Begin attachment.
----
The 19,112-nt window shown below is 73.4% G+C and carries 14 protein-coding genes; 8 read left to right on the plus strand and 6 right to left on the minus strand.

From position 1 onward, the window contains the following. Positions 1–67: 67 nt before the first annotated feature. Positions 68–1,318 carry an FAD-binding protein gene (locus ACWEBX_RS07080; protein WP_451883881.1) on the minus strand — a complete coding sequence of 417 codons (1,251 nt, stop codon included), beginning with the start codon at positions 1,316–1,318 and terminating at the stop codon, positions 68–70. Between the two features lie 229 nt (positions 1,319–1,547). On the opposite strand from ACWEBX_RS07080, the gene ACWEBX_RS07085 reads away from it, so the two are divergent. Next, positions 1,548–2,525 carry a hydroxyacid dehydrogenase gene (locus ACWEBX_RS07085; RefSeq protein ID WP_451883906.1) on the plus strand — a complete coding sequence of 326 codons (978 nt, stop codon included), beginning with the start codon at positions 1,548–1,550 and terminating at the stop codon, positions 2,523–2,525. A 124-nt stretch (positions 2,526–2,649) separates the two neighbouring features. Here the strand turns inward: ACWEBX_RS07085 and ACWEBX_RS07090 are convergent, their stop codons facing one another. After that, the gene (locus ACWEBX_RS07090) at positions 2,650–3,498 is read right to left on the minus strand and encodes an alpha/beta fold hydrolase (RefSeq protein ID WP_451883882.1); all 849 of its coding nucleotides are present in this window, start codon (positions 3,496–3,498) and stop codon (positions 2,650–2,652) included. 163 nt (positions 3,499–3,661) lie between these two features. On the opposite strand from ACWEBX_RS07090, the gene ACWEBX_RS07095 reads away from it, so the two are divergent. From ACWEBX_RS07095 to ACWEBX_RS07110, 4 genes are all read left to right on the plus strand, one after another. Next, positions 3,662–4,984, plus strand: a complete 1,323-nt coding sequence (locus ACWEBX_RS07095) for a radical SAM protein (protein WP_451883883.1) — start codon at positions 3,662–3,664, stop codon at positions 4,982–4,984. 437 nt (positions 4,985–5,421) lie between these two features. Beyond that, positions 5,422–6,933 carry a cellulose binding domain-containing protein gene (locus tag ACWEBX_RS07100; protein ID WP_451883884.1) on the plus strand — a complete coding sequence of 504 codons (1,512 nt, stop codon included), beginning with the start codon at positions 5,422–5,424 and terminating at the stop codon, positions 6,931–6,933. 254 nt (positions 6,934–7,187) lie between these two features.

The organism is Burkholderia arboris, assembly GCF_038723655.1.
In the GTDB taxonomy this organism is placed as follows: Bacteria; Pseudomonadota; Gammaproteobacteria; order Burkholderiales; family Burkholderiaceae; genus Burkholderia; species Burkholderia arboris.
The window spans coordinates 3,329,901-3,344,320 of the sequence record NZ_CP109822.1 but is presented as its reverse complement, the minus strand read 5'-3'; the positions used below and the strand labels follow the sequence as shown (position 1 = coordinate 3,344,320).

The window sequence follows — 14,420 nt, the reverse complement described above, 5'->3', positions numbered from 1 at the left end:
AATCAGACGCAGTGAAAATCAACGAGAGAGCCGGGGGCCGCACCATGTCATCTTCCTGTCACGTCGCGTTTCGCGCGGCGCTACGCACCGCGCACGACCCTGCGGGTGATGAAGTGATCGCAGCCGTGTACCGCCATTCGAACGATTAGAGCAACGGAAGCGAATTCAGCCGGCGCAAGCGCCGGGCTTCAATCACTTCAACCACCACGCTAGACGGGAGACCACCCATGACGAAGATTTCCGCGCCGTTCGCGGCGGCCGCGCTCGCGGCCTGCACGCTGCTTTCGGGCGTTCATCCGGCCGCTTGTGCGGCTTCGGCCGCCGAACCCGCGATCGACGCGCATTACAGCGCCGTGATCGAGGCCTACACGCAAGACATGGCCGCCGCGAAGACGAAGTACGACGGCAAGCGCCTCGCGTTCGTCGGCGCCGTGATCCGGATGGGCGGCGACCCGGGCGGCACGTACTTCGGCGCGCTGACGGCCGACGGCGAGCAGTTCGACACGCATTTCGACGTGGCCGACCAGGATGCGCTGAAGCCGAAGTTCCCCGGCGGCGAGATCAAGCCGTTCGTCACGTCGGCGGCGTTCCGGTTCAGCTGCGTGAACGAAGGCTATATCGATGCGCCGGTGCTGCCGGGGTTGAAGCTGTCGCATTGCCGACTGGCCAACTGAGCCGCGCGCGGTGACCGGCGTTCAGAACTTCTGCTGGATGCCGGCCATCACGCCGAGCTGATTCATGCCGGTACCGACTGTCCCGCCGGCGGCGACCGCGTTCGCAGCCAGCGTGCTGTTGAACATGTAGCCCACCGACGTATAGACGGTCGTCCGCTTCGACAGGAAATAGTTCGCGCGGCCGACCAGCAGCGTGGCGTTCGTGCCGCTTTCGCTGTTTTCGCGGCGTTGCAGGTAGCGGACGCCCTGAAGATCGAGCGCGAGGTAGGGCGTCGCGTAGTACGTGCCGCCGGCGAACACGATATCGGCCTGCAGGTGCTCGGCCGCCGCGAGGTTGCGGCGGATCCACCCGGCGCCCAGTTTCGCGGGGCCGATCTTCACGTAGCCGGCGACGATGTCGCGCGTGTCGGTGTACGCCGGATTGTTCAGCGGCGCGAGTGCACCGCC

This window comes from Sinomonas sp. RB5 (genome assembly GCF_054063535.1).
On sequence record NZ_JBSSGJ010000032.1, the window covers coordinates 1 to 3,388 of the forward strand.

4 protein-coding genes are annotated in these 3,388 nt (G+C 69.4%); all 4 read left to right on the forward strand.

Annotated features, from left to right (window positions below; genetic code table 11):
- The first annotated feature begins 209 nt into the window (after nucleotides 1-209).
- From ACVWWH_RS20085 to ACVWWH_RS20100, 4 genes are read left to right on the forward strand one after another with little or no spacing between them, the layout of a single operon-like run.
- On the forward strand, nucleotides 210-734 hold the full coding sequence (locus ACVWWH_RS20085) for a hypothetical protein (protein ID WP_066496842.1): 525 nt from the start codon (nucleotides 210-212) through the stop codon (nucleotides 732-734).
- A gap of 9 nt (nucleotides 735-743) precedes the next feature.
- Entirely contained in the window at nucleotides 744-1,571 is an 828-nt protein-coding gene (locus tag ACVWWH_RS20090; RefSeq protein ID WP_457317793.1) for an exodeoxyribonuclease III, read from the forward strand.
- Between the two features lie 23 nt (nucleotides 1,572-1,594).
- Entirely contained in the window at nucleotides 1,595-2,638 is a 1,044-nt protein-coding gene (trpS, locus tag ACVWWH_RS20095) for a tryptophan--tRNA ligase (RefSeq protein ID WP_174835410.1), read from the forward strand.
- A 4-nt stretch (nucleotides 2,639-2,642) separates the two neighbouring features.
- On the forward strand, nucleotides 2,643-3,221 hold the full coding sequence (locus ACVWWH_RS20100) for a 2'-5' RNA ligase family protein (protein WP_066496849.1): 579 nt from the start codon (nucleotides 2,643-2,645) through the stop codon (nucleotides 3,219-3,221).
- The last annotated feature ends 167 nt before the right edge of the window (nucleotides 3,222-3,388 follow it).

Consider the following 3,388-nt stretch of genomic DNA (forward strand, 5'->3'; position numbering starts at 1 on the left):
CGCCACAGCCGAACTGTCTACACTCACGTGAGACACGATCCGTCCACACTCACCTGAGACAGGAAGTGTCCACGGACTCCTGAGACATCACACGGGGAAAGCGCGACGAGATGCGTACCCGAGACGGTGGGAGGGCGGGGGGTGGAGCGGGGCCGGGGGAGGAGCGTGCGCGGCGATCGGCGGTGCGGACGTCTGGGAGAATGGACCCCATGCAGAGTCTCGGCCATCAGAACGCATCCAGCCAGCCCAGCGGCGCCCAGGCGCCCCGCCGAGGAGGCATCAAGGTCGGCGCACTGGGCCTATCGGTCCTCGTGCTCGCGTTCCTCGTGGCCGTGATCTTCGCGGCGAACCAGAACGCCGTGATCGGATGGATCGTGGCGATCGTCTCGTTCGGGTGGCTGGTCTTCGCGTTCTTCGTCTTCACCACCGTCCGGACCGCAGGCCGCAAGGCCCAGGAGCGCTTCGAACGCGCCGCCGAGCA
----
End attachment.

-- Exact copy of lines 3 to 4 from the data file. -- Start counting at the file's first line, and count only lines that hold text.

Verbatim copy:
The organism is Burkholderia arboris, assembly GCF_038723655.1.
In the GTDB taxonomy this organism is placed as follows: Bacteria; Pseudomonadota; Gammaproteobacteria; order Burkholderiales; family Burkholderiaceae; genus Burkholderia; species Burkholderia arboris.